Overnights in a Cave
The term “pitch black” takes on new meaning deep inside an unlit cave, where you can’t see your own fingers wiggle in front of your face. Not everyone can brave that sort of darkness for even an hour, let alone spend the night there. Yet the expert spelunkers at Raccoon Cavern promise you’ll sleep like a rock if you can overcome your flight response and bed down beneath their stalactites.
With the right gear, sleeping in a cave is actually quite comfortable. Humidity is high, at 95%, so warm layers are essential, but the temperature remains about 60°F (16°C). Yes, you will share space with the few creepy critters that can hack the cool, damp darkness—mostly salamanders, millipedes, and crayfish—but, preferring low temperatures, they won’t get near warm human bodies. What about the bats you’ll see if you tour the cave by day? Don’t worry—they fly the coop at night in search of food.
Before bedtime you’ll have plenty of time to adjust to the atmosphere and the dark. Raccoon Cavern’s 4-hour overnight tour leads you through 21⁄2 miles (4km) of mapped passageways past stalactites, stalagmites, limestone draperies, and vast “rooms” with waterfalls and 75-ft. (23m) ceilings. You’ll traverse some passages on your hands and knees and slide on your belly through others. A few tight “squeezes” are optional, but 75% of participants try them and manage to break on through to the other side. Raccoon Cave provides helmets, lights, gloves, and knee pads for the tour. Guests bring their own sleeping bags and camping pads, and most fall asleep quickly after dining and setting up camp.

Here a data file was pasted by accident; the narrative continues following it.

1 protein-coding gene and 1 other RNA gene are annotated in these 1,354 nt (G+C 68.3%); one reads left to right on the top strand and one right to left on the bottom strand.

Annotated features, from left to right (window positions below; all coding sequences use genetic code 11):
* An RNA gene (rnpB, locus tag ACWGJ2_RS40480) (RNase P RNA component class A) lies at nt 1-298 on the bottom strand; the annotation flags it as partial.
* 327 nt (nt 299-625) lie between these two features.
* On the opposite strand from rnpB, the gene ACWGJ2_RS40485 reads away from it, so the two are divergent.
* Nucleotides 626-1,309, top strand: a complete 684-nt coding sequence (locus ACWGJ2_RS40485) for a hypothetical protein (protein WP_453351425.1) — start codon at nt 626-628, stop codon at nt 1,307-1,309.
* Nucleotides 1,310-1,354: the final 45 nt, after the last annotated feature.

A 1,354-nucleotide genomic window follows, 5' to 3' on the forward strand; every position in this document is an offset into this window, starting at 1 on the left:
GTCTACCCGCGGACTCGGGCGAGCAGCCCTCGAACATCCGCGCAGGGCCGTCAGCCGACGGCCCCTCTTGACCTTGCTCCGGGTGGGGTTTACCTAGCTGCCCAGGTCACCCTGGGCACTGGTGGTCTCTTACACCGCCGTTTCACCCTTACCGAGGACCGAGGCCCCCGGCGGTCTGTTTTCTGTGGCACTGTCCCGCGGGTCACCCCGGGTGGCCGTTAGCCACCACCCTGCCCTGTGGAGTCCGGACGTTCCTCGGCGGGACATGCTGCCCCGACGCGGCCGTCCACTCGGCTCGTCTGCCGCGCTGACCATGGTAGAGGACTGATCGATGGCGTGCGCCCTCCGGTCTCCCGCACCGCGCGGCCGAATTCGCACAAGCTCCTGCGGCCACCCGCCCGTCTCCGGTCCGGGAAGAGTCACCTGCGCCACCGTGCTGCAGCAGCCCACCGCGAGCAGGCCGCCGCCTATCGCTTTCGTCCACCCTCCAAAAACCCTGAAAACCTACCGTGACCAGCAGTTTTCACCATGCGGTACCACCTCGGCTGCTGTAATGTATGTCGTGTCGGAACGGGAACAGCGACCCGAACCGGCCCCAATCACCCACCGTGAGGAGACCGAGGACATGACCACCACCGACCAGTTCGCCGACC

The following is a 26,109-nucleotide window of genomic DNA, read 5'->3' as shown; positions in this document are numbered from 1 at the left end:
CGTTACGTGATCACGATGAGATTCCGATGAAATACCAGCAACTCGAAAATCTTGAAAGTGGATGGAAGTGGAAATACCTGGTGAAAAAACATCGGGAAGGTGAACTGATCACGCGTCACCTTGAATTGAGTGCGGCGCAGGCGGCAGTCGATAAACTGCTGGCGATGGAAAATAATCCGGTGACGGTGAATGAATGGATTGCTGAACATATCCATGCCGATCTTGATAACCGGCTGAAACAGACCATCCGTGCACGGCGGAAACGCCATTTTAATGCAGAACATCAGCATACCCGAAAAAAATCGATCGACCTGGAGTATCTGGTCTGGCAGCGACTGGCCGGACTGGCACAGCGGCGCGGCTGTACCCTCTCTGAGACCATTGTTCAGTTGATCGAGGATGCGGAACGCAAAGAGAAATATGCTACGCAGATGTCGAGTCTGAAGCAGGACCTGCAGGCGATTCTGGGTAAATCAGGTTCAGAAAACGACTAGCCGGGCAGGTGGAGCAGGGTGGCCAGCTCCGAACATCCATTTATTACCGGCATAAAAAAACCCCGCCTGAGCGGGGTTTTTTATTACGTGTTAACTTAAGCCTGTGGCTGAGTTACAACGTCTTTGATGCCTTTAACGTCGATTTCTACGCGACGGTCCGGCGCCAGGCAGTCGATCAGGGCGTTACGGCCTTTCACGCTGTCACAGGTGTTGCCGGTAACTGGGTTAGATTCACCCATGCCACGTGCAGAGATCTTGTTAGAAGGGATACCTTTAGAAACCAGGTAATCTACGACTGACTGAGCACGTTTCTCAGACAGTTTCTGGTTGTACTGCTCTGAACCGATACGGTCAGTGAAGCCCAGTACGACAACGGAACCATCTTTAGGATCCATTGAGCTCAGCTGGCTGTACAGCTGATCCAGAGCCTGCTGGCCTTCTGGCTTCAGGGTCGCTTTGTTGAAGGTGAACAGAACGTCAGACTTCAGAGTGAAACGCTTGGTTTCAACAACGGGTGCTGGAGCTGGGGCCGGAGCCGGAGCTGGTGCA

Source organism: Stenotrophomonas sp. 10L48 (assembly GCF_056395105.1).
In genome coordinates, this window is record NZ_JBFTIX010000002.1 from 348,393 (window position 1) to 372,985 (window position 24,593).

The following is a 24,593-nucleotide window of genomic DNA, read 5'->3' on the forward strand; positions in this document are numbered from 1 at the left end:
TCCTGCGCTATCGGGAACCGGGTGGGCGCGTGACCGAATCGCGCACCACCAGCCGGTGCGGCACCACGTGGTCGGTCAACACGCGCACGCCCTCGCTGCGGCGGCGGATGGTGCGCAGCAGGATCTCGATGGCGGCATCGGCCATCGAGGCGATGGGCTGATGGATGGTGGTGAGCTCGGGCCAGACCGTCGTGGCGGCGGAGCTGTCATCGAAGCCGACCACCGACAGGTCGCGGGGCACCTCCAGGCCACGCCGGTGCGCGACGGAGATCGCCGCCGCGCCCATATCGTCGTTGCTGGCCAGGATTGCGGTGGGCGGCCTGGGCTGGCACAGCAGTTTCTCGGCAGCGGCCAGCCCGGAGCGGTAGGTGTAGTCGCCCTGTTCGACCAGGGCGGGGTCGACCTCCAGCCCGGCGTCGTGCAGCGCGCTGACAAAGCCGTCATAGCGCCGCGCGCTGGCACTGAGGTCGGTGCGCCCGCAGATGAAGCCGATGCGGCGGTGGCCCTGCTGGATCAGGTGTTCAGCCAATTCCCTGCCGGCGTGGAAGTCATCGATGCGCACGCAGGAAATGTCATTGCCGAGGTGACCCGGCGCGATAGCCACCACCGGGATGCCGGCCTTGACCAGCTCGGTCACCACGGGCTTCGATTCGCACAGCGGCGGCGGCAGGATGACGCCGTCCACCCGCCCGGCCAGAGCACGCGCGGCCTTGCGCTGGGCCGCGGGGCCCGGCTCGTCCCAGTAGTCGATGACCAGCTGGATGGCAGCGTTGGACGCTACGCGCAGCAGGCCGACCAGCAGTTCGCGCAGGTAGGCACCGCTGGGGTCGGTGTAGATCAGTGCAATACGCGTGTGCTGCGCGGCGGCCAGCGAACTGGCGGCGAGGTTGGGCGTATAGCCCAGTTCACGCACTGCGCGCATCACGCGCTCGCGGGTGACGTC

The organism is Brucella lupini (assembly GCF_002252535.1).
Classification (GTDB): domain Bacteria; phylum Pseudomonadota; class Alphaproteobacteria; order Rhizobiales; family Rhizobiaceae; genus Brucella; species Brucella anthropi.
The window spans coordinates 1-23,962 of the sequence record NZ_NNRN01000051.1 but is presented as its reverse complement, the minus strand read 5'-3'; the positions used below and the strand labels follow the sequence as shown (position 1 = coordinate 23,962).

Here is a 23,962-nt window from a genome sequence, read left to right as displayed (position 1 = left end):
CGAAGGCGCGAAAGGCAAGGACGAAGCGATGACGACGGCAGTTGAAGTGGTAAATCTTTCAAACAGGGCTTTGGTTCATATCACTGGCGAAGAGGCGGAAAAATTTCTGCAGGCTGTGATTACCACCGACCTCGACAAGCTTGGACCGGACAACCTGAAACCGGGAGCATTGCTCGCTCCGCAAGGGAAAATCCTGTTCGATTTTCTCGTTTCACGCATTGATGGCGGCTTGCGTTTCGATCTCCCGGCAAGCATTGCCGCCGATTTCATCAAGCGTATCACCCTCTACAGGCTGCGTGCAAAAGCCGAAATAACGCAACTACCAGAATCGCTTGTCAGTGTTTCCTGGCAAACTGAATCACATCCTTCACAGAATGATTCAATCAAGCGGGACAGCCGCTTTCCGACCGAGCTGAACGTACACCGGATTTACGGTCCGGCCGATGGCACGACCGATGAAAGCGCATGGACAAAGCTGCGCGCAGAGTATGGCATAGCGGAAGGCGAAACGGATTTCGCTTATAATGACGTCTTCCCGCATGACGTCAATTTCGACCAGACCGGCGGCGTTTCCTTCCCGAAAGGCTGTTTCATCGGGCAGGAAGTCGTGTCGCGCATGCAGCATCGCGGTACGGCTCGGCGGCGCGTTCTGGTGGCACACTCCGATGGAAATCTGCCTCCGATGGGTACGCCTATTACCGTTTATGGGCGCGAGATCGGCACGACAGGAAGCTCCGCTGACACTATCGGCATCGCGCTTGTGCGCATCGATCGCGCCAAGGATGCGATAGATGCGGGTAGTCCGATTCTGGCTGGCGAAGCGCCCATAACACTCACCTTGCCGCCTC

Reservations for overnight tours must be made at least 2 weeks in advance. If you’re satisfied with seeing the caves by day, you can just show up for the Crystal Palace walking tour or, if you don’t mind getting muddy, a Wild Caves Expedition to little-explored sections of the system.
The Ruby Falls Lantern Tour, deep within nearby Lookout Mountain, is another unique underground experience. Tours start in an elevator that descends 260 feet (78m) inside the mountain. The guide and a few designated members of the group carry small hand-held electric lanterns, which make shadows dance on the walls as you walk toward the falls. Your guide tells tales of unexplained phenomena and the history of the Ruby Falls Caves, and then a rainbow of colored lights illuminates the waterfall.
This region of Tennessee is teeming with natural wonders and opportunities for hiking, camping, mountain biking, climbing, and skydiving (see www.outdoorchattanooga.com for details).
Raccoon Mountain is also just 10 minutes from historical downtown Chattanooga, the Chattanooga Choo-Choo, and the Tennessee Aquarium. And, thanks to Raccoon Caverns’ onsite bath house, you don’t have to head into town looking like a troglodyte just because you slept in a cave.
When to Go: Year-round.
Chattanooga Metropolitan Airport.